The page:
The Evidence-Practice Gap: Drug Trials & Older Patients

Older adults are underrepresented as subjects in drug trial, and this is particularly true for older adults with chronic disease, who represent a rapidly growing population, and who tend to take a greater amount of medication. Consequently, a large proportion of medication use takes place without robust scientific evidence. A review in the Journal of Gerontology draws attention to this evidence gap, suggesting that it results from a combination of strict exclusion criteria in clinical research and a lack of fiscal incentive for the commercial sector to adequately test commonly used drugs in frail older populations. The review suggests specific solutions to this evidence gap.

Exclusion criteria for research participation tend to prevent individuals with chronic health conditions and other health risks from participating in drug trials. While this is presumably done to minimize the risk of causing harm to participants, the findings of these drug studies are used as the basis to administer the very same drugs to patients, including those who are frail. Further, the very risk factors that lead to subjects being excluded from drug trials may influence whether or not the drug works. As noted within the article, “[i]t is somewhat ironic that our success in public health and medical care has led to a large number of older frail people [as such success has enabled the bulk of the population to live longer], yet their current medical care is severely handicapped by the exclusion of the frail from most medical research.”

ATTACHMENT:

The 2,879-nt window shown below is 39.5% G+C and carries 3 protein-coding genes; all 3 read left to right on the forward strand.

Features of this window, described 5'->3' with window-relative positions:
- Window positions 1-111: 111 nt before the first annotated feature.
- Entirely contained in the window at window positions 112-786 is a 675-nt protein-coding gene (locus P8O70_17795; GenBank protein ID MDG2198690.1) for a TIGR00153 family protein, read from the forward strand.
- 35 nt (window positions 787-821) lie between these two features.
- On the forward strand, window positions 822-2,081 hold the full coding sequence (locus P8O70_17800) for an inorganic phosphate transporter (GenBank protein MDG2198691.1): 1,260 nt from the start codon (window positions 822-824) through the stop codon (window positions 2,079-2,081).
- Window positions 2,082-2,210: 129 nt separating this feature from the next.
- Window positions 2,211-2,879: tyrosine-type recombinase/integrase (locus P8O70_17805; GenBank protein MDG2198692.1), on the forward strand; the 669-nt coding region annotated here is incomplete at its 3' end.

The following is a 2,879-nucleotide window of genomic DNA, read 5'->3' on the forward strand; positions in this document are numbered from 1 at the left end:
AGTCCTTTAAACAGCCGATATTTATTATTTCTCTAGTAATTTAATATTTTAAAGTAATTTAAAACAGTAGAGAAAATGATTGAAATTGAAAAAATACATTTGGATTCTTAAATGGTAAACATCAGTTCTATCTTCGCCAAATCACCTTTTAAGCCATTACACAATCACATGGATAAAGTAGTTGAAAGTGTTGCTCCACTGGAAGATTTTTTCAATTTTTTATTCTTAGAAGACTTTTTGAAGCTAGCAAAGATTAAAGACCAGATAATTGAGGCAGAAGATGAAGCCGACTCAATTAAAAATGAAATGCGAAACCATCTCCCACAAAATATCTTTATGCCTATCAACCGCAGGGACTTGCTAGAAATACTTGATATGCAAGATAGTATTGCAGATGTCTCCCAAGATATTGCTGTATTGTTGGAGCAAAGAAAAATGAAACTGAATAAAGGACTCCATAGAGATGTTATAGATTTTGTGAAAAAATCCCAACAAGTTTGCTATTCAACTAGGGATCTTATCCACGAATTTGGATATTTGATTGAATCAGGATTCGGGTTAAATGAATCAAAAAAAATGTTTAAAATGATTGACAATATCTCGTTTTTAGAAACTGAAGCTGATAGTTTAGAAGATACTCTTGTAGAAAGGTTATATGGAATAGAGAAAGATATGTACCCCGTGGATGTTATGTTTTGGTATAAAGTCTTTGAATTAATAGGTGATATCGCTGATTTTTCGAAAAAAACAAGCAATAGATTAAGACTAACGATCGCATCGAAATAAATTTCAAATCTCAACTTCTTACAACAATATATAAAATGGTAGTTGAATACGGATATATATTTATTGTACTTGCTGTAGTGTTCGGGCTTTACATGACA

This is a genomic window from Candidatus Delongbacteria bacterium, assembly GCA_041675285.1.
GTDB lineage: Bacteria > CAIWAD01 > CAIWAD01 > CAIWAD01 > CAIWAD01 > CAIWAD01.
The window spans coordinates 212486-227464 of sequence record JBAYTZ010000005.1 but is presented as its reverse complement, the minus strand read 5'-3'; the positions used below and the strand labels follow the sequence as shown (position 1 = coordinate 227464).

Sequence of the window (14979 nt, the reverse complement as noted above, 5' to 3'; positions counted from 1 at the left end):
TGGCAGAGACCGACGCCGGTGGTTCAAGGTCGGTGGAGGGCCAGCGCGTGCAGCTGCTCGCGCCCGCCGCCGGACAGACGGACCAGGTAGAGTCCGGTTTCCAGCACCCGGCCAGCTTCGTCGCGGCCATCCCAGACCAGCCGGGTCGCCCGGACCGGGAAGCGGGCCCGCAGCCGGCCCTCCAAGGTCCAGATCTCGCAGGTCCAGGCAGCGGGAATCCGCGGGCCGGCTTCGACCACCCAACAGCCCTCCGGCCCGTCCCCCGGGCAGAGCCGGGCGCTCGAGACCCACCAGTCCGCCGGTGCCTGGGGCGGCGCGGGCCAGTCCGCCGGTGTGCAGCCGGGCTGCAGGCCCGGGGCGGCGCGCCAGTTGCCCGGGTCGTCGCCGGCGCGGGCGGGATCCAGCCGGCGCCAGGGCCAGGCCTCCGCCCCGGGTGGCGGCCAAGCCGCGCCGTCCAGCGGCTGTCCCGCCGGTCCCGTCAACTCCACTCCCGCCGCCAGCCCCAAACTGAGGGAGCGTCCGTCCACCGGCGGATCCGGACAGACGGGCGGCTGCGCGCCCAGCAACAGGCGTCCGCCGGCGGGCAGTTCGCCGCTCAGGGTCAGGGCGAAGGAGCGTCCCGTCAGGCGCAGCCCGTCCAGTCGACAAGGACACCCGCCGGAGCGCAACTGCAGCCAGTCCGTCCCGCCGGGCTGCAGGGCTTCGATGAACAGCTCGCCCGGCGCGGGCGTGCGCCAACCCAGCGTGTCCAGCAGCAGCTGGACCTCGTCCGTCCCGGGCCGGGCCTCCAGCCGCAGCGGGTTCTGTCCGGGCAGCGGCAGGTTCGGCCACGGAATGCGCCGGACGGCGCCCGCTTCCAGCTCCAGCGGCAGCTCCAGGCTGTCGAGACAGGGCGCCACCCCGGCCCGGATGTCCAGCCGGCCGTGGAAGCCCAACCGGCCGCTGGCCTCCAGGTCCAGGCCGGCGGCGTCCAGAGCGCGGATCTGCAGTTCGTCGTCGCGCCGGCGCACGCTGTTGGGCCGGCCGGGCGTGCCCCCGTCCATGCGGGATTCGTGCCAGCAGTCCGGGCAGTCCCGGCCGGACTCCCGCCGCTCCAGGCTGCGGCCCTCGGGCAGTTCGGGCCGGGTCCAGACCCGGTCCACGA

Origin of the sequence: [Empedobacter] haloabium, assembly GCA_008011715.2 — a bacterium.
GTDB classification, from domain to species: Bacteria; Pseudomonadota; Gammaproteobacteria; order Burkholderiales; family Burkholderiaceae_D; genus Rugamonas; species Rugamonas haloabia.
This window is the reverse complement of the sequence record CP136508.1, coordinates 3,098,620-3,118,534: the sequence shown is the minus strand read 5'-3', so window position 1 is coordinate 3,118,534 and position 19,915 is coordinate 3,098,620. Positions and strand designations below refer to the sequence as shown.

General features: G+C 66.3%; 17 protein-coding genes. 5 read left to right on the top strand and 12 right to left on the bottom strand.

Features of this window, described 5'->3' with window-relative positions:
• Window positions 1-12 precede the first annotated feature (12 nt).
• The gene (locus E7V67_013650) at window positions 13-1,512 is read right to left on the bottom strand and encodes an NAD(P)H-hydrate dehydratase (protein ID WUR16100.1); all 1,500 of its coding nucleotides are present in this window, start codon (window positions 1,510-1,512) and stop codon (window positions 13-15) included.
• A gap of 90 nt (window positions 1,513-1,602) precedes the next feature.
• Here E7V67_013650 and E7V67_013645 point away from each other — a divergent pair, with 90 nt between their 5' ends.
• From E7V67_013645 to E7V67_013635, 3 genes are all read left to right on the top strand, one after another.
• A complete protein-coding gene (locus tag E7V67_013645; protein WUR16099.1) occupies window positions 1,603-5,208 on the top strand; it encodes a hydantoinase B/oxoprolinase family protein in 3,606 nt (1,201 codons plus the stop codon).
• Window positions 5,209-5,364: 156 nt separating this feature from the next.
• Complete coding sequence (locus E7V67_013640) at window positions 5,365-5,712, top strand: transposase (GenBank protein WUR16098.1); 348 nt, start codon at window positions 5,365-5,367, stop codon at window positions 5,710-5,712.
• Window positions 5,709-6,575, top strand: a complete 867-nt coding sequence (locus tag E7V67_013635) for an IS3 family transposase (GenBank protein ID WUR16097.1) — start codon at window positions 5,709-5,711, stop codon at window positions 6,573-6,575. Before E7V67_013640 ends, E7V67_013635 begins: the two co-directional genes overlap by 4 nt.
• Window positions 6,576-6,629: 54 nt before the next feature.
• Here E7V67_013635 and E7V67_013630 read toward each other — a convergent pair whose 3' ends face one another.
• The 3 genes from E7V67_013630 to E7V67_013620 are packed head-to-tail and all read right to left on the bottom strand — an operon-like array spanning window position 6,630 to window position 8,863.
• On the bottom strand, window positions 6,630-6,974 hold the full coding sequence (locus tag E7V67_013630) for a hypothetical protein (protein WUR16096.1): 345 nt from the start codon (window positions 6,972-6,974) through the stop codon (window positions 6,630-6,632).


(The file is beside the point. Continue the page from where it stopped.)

The author suggests that drug trials be more inclusive of individuals who can be characterized as frail, and that, for analyzing the effects of the drug, researchers quantify the degree of frailty for subjects. This way, doctors will be better informed of the potential risks and benefits of administering a particular drug to a frail patient. The article also suggests a few simple practices that can be incorporated or better emphasized in designing drug trials, such as providing better transportation options for study participants. Further, it’s also argued that drugs that are currently on the market be re-assessed for their benefit to older and frail patients. The author acknowledges that this is a bit of a high-risk, low-reward prospect for the commercial pharmaceutical industry, and suggests that, where they exist, public health services should invest in this type of research. In addition, the article states that an innovative pharmaceutical company could end up developing a new blockbuster drug by involving older and frail populations in their research.


Lindley, RI (2011). “Drug Trials for Older People” J Gerontol A Biol Sci Med Sci (2011: epub ahead of print.)

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